A few years ago, during the Dragon Boat Festival, Chinese netizens found themselves engaged in a war over zongzi. The battle was fought over fillings. Should the sticky rice dumplings contain fruit or meat? Is it a main dish or a dessert?
On China’s microblogs and BBS forums, zongzi-lovers quickly formed factions: the Sweet Party (northerners) vs. the Savory Party (southerners). Hundreds of thousands of commenters declared their allegiance to sugar or soy sauce – and merrily denounced the alternative as heresy.
We’ve translated a sampling of their comments below, with an ear for extremists and moderates from either side of the aisle, as well as peacemakers who would bridge the gap that divides them.
The Sweet Party
“The first time I saw a savory zongzi, it scared me. It was like finding soy sauce and a meaty filling inside a slice of cake.”
“My parents refused to even taste savory zongzi. The very concept of putting meat in zongzi or in mooncakes was unsettling to them.”
“Apologies to my brothers and sisters in the South ...... but if you do not dip them in sugar, can you truly call them zongzi?!”
“The first time I celebrated Dragon Boat Festival in Shenzhen, my work team ate zongzi, I bit into a chunk of fat and gagged – earning the scorn of my Hunan colleagues. A guy from Beijing who witnessed this scene decided not to spit out his mouthful and swallowed it instead. Afterwards, he told me that this thing actually had meat in it.”
“To stamp out the scourge of high blood pressure that plagues mankind, the Savory Party must die.”
“For Dragon Boat Festival, a buddy of mine from Guangdong had zongzi filled with spareribs. At Mid-Autumn Festival, he had mooncakes filled with spareribs. Ugh, vomit.”
“My grandma makes zongzi without a filling, but I dip them in sugar. I guess this counts as sweet zongzi.”
“Calling all sweet zongzi partisans ... We must launch a counteroffensive and liberate the Savory Party from their miserable lives. PS: Meat zongzi are against humanity!”
“No! To! Salty! Zongzi!”
“Having bought meat zongzi in the supermarket, I suddenly understood why northerners don’t like it.“
“The Shenzhou 10 manned space mission took zongzi into outer space! They were vacuum-packed, with a red bean paste filling! Sweet zongzi have ascended to the heavens. Savory zongzi, you need to work harder.“
The Savory Party
“The melted fat all over the sticky rice, the sandy texture of the salted egg yolk … that’s my favorite.”
“In Hainan, we also put in pig trotters, shrimp, even chicken wings. A single zongzi might weigh half a kilo. It’s a meal in itself.”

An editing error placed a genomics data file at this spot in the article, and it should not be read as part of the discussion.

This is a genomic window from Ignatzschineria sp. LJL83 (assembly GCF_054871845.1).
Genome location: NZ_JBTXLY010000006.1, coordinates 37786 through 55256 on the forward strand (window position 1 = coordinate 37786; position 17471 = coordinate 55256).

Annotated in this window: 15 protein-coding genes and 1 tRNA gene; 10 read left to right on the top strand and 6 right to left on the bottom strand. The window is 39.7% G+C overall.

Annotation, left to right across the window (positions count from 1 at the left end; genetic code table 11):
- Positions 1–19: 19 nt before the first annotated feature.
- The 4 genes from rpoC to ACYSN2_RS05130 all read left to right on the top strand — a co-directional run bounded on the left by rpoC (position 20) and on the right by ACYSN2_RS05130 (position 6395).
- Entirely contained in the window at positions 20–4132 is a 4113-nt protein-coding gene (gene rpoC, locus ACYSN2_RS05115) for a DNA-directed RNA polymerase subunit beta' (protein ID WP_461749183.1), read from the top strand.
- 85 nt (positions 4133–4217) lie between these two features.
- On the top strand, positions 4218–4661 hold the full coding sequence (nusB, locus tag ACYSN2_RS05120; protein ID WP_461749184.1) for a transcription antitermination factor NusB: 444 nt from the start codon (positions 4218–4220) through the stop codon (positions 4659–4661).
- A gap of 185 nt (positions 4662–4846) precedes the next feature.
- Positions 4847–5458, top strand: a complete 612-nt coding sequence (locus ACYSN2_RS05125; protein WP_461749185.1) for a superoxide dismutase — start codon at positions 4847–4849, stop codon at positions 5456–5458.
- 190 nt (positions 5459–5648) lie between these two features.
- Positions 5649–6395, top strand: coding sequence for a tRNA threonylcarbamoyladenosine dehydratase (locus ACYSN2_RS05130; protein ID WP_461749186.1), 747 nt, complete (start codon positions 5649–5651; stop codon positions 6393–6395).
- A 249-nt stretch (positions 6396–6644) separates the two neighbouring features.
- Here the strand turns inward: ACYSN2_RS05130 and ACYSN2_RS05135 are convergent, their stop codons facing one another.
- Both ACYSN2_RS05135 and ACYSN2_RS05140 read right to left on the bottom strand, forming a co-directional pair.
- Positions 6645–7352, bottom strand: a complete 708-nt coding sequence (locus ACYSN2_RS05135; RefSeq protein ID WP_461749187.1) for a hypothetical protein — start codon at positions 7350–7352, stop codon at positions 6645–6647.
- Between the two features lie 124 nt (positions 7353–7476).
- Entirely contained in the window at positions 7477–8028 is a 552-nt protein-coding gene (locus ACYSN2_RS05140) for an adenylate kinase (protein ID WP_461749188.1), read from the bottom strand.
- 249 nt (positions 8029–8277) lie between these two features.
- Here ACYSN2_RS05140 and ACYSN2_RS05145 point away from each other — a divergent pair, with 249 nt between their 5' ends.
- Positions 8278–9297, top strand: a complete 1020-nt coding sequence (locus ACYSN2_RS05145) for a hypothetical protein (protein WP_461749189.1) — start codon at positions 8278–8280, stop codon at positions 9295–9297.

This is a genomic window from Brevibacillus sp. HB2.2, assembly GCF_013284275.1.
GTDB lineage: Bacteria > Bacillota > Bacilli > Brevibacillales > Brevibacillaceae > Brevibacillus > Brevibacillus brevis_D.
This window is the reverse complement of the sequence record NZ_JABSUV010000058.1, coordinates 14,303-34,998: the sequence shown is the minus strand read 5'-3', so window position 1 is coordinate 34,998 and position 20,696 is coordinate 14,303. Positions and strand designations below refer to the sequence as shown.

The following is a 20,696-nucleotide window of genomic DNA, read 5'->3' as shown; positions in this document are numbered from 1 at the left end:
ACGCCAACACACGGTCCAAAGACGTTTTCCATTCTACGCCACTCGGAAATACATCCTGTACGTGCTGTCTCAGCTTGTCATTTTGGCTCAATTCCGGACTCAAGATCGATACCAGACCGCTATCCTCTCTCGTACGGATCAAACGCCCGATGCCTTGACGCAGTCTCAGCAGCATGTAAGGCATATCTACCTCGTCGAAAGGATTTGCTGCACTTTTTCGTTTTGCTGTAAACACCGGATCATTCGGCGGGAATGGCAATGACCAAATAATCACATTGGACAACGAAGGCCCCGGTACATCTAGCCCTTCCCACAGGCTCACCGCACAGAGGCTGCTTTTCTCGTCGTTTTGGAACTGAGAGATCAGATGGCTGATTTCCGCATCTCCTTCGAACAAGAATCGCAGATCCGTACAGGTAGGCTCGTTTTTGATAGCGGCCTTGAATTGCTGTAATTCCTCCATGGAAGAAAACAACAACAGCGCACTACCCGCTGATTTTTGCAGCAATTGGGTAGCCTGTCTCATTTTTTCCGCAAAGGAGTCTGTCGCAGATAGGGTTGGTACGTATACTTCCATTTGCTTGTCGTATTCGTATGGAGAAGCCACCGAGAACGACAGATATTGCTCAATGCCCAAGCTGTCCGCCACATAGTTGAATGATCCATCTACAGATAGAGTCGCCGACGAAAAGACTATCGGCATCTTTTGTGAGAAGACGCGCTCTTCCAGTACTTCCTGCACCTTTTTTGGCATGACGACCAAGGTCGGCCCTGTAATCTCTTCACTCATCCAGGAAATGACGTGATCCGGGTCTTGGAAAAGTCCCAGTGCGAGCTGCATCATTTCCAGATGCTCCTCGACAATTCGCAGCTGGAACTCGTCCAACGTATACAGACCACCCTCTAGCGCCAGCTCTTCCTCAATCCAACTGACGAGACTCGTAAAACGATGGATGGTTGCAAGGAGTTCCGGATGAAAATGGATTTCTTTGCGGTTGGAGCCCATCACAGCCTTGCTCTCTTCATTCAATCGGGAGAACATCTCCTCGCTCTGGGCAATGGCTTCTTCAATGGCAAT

“Burn the Sweet Party!! Then ladle saltwater onto them!! Salty Party for the win.”
“Burning is not cruel enough for the Sweet Party. Let them be sweeted to death.”
“In general, I can’t stomach rice mixed with anything sweet. It makes me throw up.”
“Even a few bites of the sweet ones is cloying.”
“I cut up zongzi and fry it in a skillet with sugar, salt, scallions.”
“I’m with the Meat Party. Only meat can bring out the fragrance of the bamboo leaves, and vice versa.”
“Sweet zongzi were successfully chased off the planet. Let us celebrate the victorious meat zongzi!”
“When I’m braising spareribs, I like to add in sliced chunks of pan-fried zongzi. The ribs soak in the fragrance of the bamboo leaves and sticky rice; the elasticity of the seared zongzi chunks soaks up the gravy.”
“No love for the pyramid-shaped dumplings! Zongzi MUST be wrapped into long logs with a red stick inside, just sweet enough – and then dipped in sugar. But there’s no need for this north-south feud. Why insist that the northerners croon like little bridges over rushing water? Who expects southerners to roar like wild desert sand?”
“I dip my sweet zongzi in soy sauce.”
“Plain zongzi dipped in granulated sugar, zongzi filled with fatty pork and egg yolk – all well and good. But dipping meaty zongzi in sugar … has anybody tried that evildoer yet?”
Banner photo © Song Zhen
How do we translate zongzi? Are they “sticky rice dumplings,” or “rice pyramids,” or – perish the thought – “Chinese tamales”? In Issue 8 of our print magazine, Christina Xu tackles the promise and pitfalls of translating iconic Chinese food items, with the help of panelists Jason Wang of Xi’an Famous Foods, Phoenix Claws and Jade Trees author Kian Lam Kho, and food anthropologist Willa Zhen.